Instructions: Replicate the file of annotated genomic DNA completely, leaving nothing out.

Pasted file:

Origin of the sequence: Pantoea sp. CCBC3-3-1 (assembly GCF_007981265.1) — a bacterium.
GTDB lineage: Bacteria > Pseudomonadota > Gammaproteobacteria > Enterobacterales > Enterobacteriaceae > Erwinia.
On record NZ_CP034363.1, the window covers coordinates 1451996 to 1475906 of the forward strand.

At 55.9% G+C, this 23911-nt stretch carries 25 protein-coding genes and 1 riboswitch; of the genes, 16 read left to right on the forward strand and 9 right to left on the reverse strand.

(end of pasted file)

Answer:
Origin of the sequence: Pantoea sp. CCBC3-3-1 (assembly GCF_007981265.1) — a bacterium.
GTDB lineage: Bacteria > Pseudomonadota > Gammaproteobacteria > Enterobacterales > Enterobacteriaceae > Erwinia.
On record NZ_CP034363.1, the window covers coordinates 1451996 to 1475906 of the forward strand.

At 55.9% G+C, this 23911-nt stretch carries 25 protein-coding genes and 1 riboswitch; of the genes, 16 read left to right on the forward strand and 9 right to left on the reverse strand.